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How UTIs can affect the brain



That was bad even for her. Even in moderate dementia, even after a recent attack of COVID-19. The change in my mother-in-law was sudden and disturbing. When we spent Easter together, she was fighting for the word “oven” and couldn’t answer when I asked her if she wanted a glass of milk. But she had skillfully said grace, asked my daughter about her school work, and insisted on helping clear the table. By next week, however, she would be militant and paranoid. She refused to eat, refused to bathe. The housekeeper told her he was afraid of her.

And then she fell. In the emergency department, we learned that she had a urinary tract infection or UTI. We also learned that this is probably the reason for the sudden change of personality. It turns out that the brain and urinary tract are deeply connected.

I already knew how dangerous urinary tract infections could be. Earlier this year, the father of a beloved friend, who also had dementia, died when IMP turned to sepsis. The Sepsis Alliance reports that “more than half of adult urosepsis cases are caused by UTIs.”

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Urinary tract infections are common in people of all ages and are usually easily treated. But older people can be uniquely vulnerable to getting them. As was the case with my mother-in-law, they believe that maintaining their hygiene is a greater challenge. And as noted in a 2015 report by Biomed Research International entitled “Lower urinary tract symptoms are associated with an increased risk of dementia in the elderly”, it also notes that “progressive impairment of global brain function can have a significant impact on urination control ‘. In other words, patients may simply forget to urinate when necessary – another risk factor for UTIs.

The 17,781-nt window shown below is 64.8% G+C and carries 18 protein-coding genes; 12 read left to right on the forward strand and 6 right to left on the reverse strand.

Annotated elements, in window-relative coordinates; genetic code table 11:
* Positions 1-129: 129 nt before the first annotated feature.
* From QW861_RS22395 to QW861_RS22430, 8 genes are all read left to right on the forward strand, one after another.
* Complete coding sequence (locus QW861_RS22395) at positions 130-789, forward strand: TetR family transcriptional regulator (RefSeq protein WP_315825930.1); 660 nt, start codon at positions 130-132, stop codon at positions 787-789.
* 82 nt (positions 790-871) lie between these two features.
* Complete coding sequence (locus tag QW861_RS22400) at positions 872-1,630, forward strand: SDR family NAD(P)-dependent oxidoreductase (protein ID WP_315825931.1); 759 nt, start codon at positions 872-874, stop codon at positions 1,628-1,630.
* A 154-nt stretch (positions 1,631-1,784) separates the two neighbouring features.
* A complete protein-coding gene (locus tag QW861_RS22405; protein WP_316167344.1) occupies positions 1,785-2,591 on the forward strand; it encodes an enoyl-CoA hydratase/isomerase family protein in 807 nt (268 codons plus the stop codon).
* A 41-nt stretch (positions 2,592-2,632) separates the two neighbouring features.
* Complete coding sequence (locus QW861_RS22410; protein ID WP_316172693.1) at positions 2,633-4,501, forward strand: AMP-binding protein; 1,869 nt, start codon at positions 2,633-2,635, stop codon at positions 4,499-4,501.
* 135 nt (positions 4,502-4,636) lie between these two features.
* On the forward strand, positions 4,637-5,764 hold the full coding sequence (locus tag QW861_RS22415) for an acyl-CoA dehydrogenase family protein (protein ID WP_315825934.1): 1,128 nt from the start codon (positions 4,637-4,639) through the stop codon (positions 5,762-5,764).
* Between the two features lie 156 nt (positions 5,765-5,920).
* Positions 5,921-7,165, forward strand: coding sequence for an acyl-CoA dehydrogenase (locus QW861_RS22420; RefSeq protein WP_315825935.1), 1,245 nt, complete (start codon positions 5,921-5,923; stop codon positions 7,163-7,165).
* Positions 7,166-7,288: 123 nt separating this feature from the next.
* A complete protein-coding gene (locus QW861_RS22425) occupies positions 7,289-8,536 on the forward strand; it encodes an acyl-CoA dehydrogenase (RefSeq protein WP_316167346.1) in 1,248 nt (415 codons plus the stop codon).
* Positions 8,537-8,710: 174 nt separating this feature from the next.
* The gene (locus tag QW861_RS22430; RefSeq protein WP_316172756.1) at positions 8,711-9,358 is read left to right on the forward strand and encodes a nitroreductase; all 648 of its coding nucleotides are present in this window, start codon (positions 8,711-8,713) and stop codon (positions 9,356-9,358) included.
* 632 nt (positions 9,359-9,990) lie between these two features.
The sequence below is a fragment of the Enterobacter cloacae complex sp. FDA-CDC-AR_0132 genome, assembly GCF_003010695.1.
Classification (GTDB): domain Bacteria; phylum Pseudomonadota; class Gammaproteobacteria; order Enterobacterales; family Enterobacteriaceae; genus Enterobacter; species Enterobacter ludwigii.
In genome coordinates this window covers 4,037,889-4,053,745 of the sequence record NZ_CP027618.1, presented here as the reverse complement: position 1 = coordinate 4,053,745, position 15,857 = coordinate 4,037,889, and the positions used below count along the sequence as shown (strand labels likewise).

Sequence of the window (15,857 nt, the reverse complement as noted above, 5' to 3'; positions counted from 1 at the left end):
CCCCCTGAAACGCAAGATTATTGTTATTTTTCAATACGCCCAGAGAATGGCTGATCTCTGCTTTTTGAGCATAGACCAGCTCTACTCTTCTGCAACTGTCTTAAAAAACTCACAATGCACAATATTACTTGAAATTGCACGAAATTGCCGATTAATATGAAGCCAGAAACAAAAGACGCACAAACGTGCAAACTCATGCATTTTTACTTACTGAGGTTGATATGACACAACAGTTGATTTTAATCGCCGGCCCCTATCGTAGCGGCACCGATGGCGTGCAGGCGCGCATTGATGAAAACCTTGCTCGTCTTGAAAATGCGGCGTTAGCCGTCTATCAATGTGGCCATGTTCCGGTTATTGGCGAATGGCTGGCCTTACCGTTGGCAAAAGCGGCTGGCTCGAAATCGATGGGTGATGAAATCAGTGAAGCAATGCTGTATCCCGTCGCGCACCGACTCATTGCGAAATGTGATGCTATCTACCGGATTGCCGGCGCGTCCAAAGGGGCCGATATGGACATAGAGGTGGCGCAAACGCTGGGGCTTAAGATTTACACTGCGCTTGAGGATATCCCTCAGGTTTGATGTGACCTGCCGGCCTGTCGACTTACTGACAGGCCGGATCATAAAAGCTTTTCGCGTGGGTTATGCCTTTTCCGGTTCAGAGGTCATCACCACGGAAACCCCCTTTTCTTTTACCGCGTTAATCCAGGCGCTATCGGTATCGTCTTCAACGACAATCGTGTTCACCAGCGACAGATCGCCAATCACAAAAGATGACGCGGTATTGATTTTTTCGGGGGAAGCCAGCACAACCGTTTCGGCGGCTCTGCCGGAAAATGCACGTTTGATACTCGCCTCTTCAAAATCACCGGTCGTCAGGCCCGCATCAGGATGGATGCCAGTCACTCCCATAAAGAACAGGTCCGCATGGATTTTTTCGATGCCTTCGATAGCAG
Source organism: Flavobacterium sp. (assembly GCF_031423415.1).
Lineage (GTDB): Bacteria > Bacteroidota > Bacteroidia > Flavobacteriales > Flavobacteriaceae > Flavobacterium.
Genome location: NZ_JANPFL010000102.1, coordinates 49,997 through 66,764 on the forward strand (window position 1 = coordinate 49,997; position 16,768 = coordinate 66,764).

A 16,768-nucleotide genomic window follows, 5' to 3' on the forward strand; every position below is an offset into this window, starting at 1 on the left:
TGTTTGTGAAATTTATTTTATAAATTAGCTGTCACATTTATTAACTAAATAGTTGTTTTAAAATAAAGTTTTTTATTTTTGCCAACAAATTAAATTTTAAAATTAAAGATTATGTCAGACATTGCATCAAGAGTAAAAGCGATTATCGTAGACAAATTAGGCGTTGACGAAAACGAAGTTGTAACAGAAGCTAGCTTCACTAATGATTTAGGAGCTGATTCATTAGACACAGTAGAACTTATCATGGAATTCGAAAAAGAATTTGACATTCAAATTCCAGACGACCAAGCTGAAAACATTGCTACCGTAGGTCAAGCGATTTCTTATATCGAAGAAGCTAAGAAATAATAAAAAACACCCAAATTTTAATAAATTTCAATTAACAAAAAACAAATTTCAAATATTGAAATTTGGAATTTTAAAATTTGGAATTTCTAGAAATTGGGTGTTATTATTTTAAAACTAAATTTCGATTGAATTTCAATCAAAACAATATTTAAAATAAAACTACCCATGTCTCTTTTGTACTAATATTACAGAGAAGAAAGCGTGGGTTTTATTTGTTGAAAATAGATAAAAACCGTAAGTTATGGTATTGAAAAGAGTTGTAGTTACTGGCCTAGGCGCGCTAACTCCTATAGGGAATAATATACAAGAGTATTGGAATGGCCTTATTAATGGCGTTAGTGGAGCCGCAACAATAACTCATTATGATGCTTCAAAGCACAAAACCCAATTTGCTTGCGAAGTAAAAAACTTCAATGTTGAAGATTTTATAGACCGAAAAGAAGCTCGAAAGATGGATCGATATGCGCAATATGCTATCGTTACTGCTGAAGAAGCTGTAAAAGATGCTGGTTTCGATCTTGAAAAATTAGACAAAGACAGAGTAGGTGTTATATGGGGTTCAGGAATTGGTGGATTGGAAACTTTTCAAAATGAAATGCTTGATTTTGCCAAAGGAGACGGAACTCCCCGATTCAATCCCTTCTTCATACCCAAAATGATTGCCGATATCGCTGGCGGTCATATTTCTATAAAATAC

And where there are cognitive limitations, the situation often worsens after an infection occurs.

“Elderly patients have suppressed the immune system,” explains Dr. Kechia Gaiter, director of perinatal services at NYC Health + Hospitals / Lincoln. “Younger patients have a stronger immune system and unless they are at the root of renal or mental pathology, they can articulate pain with urination, frequency, back pain, etc. and seek treatment.”

When dementia is present, she says that patients often “cannot communicate effectively, drink properly, practice self-hygiene.” An older person with dementia has a tidy deck: they are more susceptible to infection and then limited in their ability to express what they feel and take action to relieve symptoms, creating a rapidly escalating physical and mental health crisis.

Given her condition, I could understand how my mother-in-law could get a UTI. What I couldn’t figure out at first was why he was making her so angry and confused. “IPA is usually a bacterial infection,” explains neuroscientist Dr. Jill Bolte Taylor, author of the forthcoming “Whole Brain: The Anatomy of Choice and the Four Characters That Drive Our Lives.” “Our body recognizes that bacteria are foreign and does not belong inside our body, and responds to invasive bacteria by involving our immune system, thus protecting our body from something that does not belong inside us,” Taylor said. “Our immune response is a whole-body reaction that affects the brain as well as any other part of the body.”